Each comment has a URL that links to the start of that comment. This is usually the best way to refer to comment a different post. The URL is “hidden” under the timestamp for that comment. While details vary with operating system and browser, the best way to copy it is to right click on the time stamp near the start of the comment, choose “Copy link location” from the pop-up menu, and paste it into the comment you’re writing. You should see something like https://wattsupwiththat.com/2013/07/15/central-park-in-ushcnv2-5-october-2012-magically-becomes-cooler-in-july-in-the-dust-bowl-years/#comment-1364445.

The “#<label>” at the end of the URL tells a browser where to start the page view. It reads the page from the Web, searches for the label and starts the page view there. As noted above, WordPress will create a link for you, you don’t need to add an <a> command around it.

One way to avoid the moderation queue.

Several keywords doom your comment to the moderation queue. One word, “Anthony,” is caught so that people trying to send a note to Anthony will be intercepted and Anthony should see the message pretty quickly.

If you enter Anthony as An<u>th</u>ony, it appears to not be caught,
so apparently the comparison uses the name with the HTML within it and
sees a mismatch.

79 thoughts on “Test

  1. I just had another thought about underlines.

    I think I discovered that if I could get around the automatic spam trap by writing Anthony with an empty HTML command inside, e.g. Ant<b></b>hony .

    What happens when I try that with underline?

    Apologies in advance to the long-suffering mods, at least one of these comments may get caught by the spam trap.

  2. WordPress only displays images for URLs on their own line and ending with a image file extension. If I delete the attribute string above, i.e. ?token=I7JQbQli1swRgik%2BKnIKAmCk52Y%3D then what’s left should work:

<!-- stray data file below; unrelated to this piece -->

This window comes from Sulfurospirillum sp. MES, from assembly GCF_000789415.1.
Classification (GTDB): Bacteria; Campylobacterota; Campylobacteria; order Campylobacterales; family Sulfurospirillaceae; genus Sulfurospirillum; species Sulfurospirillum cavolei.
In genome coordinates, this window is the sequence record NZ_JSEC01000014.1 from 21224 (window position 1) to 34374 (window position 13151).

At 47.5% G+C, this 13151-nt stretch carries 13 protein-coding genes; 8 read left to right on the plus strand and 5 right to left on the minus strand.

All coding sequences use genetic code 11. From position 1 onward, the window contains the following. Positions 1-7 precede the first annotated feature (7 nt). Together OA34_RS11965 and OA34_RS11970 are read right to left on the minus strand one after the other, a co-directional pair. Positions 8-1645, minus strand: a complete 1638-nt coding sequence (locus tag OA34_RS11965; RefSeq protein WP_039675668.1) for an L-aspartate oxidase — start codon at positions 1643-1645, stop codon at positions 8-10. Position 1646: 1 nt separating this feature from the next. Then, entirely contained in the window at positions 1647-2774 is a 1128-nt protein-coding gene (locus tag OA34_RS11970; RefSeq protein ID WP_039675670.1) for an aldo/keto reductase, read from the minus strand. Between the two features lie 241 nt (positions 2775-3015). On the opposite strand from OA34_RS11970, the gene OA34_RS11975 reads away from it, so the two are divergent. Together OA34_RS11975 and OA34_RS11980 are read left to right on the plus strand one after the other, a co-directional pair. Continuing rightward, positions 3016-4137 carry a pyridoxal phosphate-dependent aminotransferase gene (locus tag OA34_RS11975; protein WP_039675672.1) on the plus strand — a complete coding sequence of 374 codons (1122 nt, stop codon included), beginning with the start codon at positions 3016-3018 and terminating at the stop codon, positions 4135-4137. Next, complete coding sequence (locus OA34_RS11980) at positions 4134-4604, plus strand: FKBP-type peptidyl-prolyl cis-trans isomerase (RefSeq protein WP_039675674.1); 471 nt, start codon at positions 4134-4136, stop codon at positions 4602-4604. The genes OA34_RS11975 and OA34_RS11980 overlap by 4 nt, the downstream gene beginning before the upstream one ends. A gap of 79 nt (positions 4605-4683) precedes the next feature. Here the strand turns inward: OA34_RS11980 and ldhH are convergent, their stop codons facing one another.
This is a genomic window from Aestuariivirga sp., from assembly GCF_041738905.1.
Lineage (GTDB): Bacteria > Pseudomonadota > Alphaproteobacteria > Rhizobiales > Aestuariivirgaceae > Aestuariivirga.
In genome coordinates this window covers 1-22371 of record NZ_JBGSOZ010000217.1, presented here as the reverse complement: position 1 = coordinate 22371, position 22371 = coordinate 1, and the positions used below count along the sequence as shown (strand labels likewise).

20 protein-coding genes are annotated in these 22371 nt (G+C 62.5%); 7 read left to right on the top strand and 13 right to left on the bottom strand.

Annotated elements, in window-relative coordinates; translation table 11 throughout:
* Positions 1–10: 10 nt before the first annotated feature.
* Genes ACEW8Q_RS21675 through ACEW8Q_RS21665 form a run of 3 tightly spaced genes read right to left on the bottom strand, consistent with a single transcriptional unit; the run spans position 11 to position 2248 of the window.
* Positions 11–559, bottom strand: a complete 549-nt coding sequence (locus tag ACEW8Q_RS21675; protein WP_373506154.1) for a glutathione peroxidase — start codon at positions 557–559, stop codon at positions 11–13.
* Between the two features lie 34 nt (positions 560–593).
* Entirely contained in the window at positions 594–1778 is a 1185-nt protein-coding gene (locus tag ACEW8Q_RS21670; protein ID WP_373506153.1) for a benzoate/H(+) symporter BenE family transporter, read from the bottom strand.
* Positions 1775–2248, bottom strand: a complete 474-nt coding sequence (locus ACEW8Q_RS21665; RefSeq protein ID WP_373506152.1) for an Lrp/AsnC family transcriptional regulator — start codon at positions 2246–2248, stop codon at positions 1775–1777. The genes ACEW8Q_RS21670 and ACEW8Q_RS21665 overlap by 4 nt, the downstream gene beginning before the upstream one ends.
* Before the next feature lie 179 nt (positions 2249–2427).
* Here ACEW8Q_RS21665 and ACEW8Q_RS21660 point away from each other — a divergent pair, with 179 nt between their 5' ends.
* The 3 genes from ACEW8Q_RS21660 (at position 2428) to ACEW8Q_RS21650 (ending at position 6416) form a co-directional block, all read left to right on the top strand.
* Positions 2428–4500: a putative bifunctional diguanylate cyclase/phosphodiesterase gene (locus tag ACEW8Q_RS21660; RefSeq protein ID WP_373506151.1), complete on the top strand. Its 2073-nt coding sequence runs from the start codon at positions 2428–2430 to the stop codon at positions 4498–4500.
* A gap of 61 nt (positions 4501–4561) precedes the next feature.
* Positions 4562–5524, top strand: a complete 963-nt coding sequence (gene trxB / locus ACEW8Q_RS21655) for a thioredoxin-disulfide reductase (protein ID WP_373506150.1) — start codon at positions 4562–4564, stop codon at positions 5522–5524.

• Now one that would permit image display:

      Update: Right clicking to get the image’s url gave me a URL that goes through WP’s cache via (slashes replaced by spaces, periods by dashes) i2-wp-com wermenh-com images winter0708 P3020227_snowbank7-jpg

    • Now just the image without a suffix:

      Update: This image uses the same URL as the previous cached image. That means we can’t use a changing suffix to force a trip around the cache any more for HTTP images. I’ll play with HTTPS later.

      • Reply to Ric W ==> Thanks — I was fielding comments on an essay using an unfamiliar tablet, and wasn’t sure which and/or both were part of HTML5. I usually use the old ClimateAudit comment Greasemonkey tool, even though its formatting is funky these days, for the tags. Don’t suppose you could update that add-in?

      • IIRC, Greasemonkey was written for CA, which uses a different theme that does WUWT.

        I don’t have the time to figure out the JavaScript code or whatever it’s written in, and I don’t have the ability to make changes that deep in WUWT.

        Instead of Greasemonkey, I often use https://addons.mozilla.org/en-US/firefox/addon/its-all-text/ . It can open up an external editor, so it has saved my butt a few times when WP loses a post I was making.

  3. Hey, what happened to the old smiley face?? When I tried to post it, this appeared:

    I wonder if WordPress changed any others?

     ☹ ☻

    The old smiley was more subtle; less in-your-face. The new one is way too garish.